Although credentials are important, health club owners/managers should not assume that a degree in the field and an accredited certification means the fitness professional is competent. The PFT in Baldi-Perry possessed both, but was incompetent (i.e., he did not possess the practical skills to properly design and deliver an exercise program). It is important to realize that accredited PFT and GEL certifications only require passing a written examination – there is no examination that formally assesses the practical skills of a PFT or GEL.
Courts may consider the credentials of a fitness professional, but more importantly they will judge the conduct (or competence) of the professional – did the professional’s conduct breach a legal duty and, if so, did the breach of duty cause the harm. The Figure depicts this connection between the lack of practical skills and legal liability (negligence). Both improper actions (e.g., improper instruction) and inactions (e.g., failure to instruct) of a fitness professional can reflect negligent conduct.
Figure: The Connection Between the Lack of Practical Skills and Legal Liability*
*Reprinted with permission from Law for Fitness Managers and Exercise Professionals (1)
For all new hires, health club owners/managers should provide both classroom training (e.g., lectures/discussions regarding principles of safe exercise) and practical training (e.g., teaching skills, communication skills). Health club owners/managers need to make a concerted effort to help ensure their PFTs and GELs are competent employees before they begin instructing participants.
On-Going Safety Training
To continually focus on the importance of safety and help create a safety culture at the club, owners/managers can provide regular “safety” in-service staff trainings or include fitness safety as an agenda item to discuss at staff meetings. Numerous “quality” resources are available such as articles from ACSM’s Health & Fitness Journal that can be reviewed and discussed at in-service staff trainings and meetings. One year after the publication date, these articles can be accessed for “free” on the ACSM website: Current Issue : ACSM’s Health & Fitness Journal (lww.com). Here are just a few of the articles that focused on fitness safety published in 2022:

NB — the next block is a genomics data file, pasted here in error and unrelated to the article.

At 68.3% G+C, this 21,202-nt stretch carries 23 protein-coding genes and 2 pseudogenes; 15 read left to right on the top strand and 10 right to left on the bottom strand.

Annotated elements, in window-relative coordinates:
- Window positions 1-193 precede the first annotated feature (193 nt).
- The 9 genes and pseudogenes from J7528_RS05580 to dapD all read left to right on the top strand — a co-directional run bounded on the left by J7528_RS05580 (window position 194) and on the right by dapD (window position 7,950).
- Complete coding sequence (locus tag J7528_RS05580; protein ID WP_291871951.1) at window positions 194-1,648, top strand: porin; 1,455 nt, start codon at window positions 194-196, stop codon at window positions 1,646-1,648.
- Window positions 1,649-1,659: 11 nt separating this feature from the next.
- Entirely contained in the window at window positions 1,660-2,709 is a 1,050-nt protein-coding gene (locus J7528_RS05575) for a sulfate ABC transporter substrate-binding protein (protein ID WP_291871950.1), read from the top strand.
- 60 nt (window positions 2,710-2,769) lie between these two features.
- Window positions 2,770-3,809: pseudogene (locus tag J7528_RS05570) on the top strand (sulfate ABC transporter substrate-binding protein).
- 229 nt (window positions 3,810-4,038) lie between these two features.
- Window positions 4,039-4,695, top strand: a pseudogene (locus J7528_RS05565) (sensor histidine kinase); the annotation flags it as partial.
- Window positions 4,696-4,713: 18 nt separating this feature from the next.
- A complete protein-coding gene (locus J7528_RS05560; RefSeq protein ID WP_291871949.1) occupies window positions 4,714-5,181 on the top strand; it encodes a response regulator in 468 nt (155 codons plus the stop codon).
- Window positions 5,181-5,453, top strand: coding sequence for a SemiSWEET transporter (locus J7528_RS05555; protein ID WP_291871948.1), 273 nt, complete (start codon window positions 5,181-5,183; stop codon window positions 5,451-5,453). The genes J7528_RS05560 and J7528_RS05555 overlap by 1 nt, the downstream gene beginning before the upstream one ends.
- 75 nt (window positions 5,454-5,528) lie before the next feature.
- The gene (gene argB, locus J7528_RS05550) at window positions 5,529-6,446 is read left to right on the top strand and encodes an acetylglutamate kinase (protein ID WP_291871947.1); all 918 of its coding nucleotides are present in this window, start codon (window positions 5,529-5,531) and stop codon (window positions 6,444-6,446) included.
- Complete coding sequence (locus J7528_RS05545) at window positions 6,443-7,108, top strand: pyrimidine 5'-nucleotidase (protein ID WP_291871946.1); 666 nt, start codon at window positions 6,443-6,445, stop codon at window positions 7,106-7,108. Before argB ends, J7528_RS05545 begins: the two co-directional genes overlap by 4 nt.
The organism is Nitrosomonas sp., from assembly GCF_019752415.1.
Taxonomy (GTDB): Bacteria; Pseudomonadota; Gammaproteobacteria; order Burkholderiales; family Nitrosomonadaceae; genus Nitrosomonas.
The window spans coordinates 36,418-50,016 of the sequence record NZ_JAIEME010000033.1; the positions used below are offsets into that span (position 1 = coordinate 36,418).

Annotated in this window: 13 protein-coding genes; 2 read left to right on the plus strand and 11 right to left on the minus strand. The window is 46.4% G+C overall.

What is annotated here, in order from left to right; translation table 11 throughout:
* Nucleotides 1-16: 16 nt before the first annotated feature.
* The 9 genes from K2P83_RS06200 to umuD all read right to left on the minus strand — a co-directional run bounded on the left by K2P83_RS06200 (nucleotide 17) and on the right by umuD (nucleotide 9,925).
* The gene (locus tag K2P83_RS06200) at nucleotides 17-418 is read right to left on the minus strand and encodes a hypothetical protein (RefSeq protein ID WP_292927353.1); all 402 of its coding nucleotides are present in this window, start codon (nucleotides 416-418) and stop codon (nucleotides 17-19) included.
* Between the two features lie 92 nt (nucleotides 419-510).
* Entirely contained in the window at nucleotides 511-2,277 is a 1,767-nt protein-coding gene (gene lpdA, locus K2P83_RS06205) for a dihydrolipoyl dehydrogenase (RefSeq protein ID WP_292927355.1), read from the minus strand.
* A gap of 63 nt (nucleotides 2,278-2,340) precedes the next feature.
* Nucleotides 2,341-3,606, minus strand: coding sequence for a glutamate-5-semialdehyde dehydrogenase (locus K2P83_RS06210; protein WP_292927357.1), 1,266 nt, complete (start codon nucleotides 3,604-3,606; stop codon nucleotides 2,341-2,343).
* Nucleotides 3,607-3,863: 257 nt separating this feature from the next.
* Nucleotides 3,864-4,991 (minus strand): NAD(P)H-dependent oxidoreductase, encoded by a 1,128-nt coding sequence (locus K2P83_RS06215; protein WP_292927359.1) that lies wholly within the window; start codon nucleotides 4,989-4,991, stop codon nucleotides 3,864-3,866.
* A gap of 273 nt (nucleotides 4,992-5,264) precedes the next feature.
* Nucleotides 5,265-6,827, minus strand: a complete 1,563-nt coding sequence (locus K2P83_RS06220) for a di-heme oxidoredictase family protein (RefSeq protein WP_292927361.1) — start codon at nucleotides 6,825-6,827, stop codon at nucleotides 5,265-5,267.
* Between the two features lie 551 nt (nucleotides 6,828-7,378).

- Virtual Fitness Programs: Safety and Legal Liability Issues to Consider: Part 1 (Jan./Feb. issue)
- Efficacy of Exercise for Fall Prevention in Older Adults (May/June issue)
- Personalizing Activity Recommendations for Individuals with Type 2 Diabetes (Nov./Dec. issue)
Risk Management Supervision Strategies
Health club owners/managers should provide proper supervision of PTFs and GELs. This involves direct observation of their teaching and conducting formal performance appraisals. Performance appraisals should be conducted at least 2-3 times during a new employee’s probationary period and then on a regular basis thereafter. The major objective is to provide constructive feedback to PFTs and GELs on how they can improve their performance as well as recognize their contributions to the club. A GEL performance appraisal tool is available at: Forms and Documents (fitnesslawacademy.com).
This blog described why, from a legal liability perspective, it is essential that health club owners/managers employ credentialed and competent PFTs and GELs to minimize legal liability exposures. Many other legal liability exposures related to employment issues exist as well as in the other areas listed (#2 – #7 above). These legal liability exposures as well as RM strategies to minimize these exposures are covered elsewhere (1).
To learn more about the law, legal liability, and risk management, owners/managers are encouraged to take the new ACSM “Self-Study” CEC course – Law for Fitness Managers: Protect Yourself and Your Business. It is open to members and non-members. For more information and to register, go to: Item Detail – Law for Fitness Managers: Protect Yourself and Your Business (acsm.org)
- Eickhoff-Shemek JM, Zabawa BJ, Fenaroli PR. Law for Fitness Managers and Exercise Professionals. Parrish, FL: Fitness Law Academy, LLC, 2020.
- Baldi-Perry v. Glenn Kaifus and 360 Fitness Center, Inc. Complaint. Index No. 2010-1927, Supreme Court, Erie County, New York. February 19, 2010.
- Herbert DL. New York Case Against Personal Trainer Results in $1.4 Million Verdict. The Exercise, Sports Medicine, Standards & Malpractice Reporter, 4(4), 49, 51-55, 2015.
- ACSM’s Health/Fitness Facility Standards and Guidelines. Sanders ME. (ed). 5th Ed. Champaign, IL: Human Kinetics, 2019.
JoAnn M. Eickhoff-Shemek, Ph.D., FACSM, FAWHP, professor emeritus, Exercise Science at the University of South Florida and president of the Fitness Law Academy, LLC, is an internationally known author and speaker. For more than 35 years, her teaching and research have focused on fitness safety, legal liability, and risk management issues. Dr. Eickhoff-Shemek is the lead author of a comprehensive legal/risk management text, Law for Fitness Managers and Exercise Professionals, and the coauthor of another textbook, Rule the Rules of Workplace Wellness Programs, published in 2020 and 2021, respectively.
Thank you Dr. Eickhoff-Shemek for providing this detailed guide to minimizing a gym owner’s legal liability as it relates to employees. We hope you found this blog as interesting as we have. Keeping our gym owners up-to-date on issues important to them is the reason we publish this weekly blog. For more information on our gym management software or to speak with a sales person, call us at 855-FOR-GYMS or visit our YouTube podcast “Gym Owner’s Podcast.”